Month: October 2014

How Do You Carry the Fire?

Candle light burning 1437374 mToday’s post title comes from Cormac McCarthy. In his incendiary novel The Road, his main character, an unnamed boy, keeps reminding his father that they’re “carrying the fire.” It’s an unexplained refrain with unmistakable spiritual overtones; the idea that they are keeping something of humanity alight within them. This is an old connection that many religions make between human beings and fire. We are the only species to keep and use fire, after all, and so we see it as our sacred duty to maintain it, to keep it alive. The Bible tells us not to keep our light under a bushel, and the Buddha tells us that all our lives, we are on fire, burning as if consumed by desire, and our bodies are the fuel.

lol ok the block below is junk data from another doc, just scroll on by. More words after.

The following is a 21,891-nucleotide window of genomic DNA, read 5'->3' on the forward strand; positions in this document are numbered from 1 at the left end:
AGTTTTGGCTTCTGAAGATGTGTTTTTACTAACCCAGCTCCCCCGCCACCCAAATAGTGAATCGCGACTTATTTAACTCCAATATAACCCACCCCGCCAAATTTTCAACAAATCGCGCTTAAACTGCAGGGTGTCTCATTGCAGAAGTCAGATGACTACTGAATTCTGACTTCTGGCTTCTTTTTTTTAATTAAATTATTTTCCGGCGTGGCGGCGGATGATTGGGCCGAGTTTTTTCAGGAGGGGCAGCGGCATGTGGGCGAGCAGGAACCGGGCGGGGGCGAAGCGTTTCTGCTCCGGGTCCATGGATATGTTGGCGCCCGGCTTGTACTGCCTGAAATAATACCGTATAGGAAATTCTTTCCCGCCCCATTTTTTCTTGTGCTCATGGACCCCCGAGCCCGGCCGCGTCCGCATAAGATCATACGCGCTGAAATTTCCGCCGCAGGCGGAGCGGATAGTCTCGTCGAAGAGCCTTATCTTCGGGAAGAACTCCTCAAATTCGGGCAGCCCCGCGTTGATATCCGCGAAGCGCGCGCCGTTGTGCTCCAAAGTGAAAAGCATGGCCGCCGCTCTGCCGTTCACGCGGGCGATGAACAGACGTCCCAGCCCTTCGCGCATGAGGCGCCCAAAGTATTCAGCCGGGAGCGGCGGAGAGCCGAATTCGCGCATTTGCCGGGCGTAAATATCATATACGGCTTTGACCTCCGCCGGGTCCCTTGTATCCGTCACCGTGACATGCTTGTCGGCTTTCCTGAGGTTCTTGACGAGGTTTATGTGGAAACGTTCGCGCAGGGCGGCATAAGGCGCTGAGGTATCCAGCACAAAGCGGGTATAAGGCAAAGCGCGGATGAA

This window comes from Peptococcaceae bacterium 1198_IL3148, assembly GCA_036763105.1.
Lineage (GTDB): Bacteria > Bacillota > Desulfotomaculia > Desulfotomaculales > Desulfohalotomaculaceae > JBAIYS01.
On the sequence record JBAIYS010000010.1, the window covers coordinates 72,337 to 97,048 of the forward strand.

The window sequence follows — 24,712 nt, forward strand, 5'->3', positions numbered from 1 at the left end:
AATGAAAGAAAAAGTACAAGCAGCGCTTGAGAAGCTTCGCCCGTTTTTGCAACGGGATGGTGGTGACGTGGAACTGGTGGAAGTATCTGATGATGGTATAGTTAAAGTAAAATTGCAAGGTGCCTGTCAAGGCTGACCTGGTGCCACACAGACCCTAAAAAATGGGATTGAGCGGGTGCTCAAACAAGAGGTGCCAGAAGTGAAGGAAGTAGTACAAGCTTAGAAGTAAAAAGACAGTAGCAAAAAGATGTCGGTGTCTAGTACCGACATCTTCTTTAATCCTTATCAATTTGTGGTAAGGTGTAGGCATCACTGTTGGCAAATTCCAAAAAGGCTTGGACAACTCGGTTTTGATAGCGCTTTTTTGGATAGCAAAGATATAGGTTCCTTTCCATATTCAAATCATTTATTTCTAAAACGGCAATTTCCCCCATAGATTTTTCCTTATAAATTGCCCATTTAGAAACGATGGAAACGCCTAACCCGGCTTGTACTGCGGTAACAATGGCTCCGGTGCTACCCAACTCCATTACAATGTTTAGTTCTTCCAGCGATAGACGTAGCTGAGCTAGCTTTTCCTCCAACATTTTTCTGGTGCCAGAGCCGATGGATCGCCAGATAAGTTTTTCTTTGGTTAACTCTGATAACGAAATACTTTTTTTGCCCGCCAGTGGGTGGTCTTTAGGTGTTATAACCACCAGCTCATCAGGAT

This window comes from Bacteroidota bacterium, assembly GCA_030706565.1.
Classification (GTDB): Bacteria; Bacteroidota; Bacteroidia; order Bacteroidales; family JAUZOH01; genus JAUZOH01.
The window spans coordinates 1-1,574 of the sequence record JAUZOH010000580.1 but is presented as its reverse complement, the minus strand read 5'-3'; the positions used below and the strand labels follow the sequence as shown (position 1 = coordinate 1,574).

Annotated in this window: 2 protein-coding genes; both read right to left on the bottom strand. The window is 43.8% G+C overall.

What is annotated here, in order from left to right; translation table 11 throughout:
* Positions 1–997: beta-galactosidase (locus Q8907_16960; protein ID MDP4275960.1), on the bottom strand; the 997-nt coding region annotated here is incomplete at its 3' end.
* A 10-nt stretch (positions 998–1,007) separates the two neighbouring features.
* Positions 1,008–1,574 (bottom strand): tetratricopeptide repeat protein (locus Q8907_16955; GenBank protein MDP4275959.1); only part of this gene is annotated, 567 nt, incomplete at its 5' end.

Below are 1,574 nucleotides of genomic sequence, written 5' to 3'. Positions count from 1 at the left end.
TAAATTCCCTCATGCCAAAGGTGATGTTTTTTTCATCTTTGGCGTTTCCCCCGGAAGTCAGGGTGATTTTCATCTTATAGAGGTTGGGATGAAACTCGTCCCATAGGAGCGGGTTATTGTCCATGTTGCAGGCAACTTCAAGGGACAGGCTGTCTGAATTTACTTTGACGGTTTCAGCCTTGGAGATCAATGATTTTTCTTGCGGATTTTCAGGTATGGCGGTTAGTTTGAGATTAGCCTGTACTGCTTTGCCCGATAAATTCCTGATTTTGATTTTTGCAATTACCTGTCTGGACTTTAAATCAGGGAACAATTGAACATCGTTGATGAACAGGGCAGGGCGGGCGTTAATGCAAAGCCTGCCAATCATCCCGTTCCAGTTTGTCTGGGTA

There are many spiritual meanings for fire; it purifies, it protects, and it is a central metaphor for what makes us human. But in many cultures, fire is also a symbol of creativity. This quality, too, is fundamentally human, and yet it’s the only thing (or one of the few things) that elevates us beyond the plane of simple humanity. It expands the possibilities of what we can be. So in Greek mythology, Prometheus steals fire from the Gods; fire, and creativity, is a semi-divine thing, one that we nevertheless have the audacity to steal.

All this is my way of thinking about creativity as a kind of flame held within the glass case of our lives. Nowadays, creativity is one slender candle flame amid a teeming electric switchboard of lights; so many demands and worries and constraints and expectations compete with that light. It is very vulnerable as a result. So I’m wondering about the ways that you carry the fire of creativity within you.

What are the greatest threats to your fire? Is it lack of time, or family obligations? Is it exhaustion? Is it entertainment temptations, like television or the internet? Does it come from within? Perhaps your own doubts and anxieties pose the greatest threat to your little candle. If you’re going to keep the flame alive, the first step is to identify what threatens it.